Whole Genome Sequencing Program (WGS)
August 1, 2013
Since 2008, research scientists at FDA’s Center for Food Safety and Applied Nutrition (CFSAN) have used whole genome sequencing (WGS) to investigate food contamination and foodborne illness outbreaks.
Knowing the exact order of molecules in an organism’s genome allows FDA researchers to quickly and accurately identify specific strains of pathogens (such as Salmonella, E. coli and Listeria ) in foods that make people ill.
Once the pathogen responsible for the illness is identified, researchers can trace it back to where the original contamination occurred. These trace back investigations help improve the safety of our food supply. Genomic data also helps identify which food products need to be recalled, protecting consumers from harmful products.
On this page:
- Genome Trakr: Using Genomics to Identify Food Contamination
- How Outbreak Investigators Use Genomic Data
- Monitoring Food Safety
The CFSAN Genomics team is coordinating efforts by State and Federal public health to sequence pathogens collected from foodborne outbreaks, contaminated food products and environmental sources. The genome sequences will be archived in an open-access genomic reference database called Genome Trakr, that can be used to find the contamination sources of current and future outbreaks.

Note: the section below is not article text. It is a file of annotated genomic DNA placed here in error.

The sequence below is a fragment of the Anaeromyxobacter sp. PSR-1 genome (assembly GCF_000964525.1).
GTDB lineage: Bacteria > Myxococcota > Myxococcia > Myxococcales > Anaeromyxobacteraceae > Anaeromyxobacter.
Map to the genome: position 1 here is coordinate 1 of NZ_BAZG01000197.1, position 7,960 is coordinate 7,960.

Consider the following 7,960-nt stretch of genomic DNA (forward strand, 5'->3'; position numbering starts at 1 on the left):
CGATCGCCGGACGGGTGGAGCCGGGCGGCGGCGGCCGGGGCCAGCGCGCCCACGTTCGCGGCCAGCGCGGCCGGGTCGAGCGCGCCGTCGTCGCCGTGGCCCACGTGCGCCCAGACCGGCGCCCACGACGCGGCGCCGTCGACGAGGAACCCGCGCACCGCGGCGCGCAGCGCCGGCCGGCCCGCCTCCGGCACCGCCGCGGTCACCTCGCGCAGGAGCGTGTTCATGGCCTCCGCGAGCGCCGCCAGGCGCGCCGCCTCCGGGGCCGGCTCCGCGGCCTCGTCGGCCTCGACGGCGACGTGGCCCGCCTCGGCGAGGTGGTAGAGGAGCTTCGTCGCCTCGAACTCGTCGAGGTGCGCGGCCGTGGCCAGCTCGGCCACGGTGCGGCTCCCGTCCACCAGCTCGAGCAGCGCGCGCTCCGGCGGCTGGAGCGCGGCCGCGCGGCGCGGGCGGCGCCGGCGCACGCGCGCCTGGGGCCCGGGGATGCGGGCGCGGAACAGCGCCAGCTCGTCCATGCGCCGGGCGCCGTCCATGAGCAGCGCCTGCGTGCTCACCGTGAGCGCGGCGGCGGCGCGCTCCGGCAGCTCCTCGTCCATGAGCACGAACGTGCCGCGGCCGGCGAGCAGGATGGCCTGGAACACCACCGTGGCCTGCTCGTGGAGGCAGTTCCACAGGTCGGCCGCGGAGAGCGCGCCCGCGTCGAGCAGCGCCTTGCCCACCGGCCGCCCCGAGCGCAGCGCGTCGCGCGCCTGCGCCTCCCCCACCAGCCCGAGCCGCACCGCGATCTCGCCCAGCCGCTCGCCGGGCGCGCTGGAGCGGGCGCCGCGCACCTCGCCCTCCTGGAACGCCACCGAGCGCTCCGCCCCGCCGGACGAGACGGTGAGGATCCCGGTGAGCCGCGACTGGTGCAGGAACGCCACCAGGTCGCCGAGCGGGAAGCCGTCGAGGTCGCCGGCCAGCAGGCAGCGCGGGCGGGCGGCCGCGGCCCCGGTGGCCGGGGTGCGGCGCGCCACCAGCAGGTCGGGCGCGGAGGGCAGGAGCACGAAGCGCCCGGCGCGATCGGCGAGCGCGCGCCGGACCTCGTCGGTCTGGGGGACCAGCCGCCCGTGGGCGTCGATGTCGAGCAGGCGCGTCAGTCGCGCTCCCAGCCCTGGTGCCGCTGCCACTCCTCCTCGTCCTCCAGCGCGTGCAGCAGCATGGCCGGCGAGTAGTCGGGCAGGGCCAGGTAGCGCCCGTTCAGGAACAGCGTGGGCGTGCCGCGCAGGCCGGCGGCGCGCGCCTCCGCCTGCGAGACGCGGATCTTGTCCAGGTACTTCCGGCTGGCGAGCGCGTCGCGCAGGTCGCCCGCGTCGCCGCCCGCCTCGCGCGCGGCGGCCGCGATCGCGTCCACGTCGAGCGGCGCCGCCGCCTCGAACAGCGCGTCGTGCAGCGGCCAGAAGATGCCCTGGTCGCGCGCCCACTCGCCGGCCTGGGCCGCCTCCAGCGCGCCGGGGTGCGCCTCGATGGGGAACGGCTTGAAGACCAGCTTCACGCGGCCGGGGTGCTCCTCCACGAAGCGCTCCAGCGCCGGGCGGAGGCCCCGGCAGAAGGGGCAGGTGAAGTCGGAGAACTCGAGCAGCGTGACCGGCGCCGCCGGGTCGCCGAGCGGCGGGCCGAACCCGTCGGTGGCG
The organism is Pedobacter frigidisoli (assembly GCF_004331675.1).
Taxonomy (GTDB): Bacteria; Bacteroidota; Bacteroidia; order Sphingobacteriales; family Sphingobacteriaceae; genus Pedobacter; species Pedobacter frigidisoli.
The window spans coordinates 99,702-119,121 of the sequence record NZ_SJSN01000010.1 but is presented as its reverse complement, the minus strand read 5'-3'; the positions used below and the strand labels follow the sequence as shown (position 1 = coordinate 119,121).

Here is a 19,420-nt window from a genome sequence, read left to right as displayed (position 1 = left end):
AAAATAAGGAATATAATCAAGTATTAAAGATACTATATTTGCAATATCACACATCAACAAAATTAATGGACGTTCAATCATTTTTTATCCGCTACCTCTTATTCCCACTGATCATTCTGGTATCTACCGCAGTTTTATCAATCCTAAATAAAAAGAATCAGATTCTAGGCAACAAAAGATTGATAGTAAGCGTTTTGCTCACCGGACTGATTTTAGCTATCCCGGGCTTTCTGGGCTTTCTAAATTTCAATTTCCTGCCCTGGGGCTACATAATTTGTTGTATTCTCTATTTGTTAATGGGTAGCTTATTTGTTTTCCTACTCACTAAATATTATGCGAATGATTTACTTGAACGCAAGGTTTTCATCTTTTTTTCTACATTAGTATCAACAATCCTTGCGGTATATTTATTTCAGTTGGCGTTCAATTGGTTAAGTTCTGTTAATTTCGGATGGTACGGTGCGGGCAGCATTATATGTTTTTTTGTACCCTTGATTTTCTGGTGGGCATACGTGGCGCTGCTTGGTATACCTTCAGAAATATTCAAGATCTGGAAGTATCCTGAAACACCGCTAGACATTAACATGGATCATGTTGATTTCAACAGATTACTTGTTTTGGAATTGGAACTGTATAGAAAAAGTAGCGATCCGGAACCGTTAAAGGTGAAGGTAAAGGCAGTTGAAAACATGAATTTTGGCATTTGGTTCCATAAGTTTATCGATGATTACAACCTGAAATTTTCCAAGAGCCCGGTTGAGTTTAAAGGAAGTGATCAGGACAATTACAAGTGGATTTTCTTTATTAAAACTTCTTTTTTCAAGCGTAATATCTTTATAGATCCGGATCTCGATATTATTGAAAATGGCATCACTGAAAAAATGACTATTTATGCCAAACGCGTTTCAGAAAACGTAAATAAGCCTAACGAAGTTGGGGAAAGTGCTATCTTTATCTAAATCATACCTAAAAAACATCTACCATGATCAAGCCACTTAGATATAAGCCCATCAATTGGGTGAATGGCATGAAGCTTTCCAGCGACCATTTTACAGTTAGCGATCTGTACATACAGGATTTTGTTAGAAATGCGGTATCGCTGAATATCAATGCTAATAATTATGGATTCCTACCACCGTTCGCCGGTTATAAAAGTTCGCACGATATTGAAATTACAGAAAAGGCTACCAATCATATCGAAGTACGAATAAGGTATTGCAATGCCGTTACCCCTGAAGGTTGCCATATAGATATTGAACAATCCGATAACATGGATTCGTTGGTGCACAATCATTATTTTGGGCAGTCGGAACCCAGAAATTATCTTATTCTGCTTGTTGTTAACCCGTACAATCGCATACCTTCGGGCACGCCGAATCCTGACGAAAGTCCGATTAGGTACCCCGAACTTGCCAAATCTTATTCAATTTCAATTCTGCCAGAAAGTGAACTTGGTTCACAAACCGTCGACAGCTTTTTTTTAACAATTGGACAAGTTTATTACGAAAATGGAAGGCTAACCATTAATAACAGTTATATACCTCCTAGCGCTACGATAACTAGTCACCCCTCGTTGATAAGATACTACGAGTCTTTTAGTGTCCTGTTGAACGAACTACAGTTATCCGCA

In 2009-2010, nearly 300 people in 44 states and the District of Columbia became ill with Salmonella Montevideo. Investigators were puzzled because the standard tracking procedures, such as food consumption questionnaires, suggested spiced salami was the culprit. However, conventional lab methods could not tell the difference between bacteria samples from the suspected spiced salami and samples of contaminated pistachios (involved in a previous investigation at a New England processing facility). Which food had really caused this outbreak – the pistachios, the salami, or the spice coating on the salami?
By using genomic data, scientists were able to trace the contamination back to the spice coatings (red and black pepper rubs) used in the production of salami at the suspected facility. Subsequently, the FDA issued several recalls of meat products containing contaminated black or red pepper.
Many food processing plants have resident Salmonella and Listeria strains, but safe food-handling practices should prevent those bacteria from contaminating products that reach consumers. Collecting samples and cataloging whole genome sequences from food production sites can help monitor compliance with FDA’s rules and safe food-handling practices. Subsequent samples, either from routine testing or from an outbreak, can then be matched to genomic databases for identification and trace back.
Find out more about how government responds to food illness outbreaks at www.FoodSafety.gov.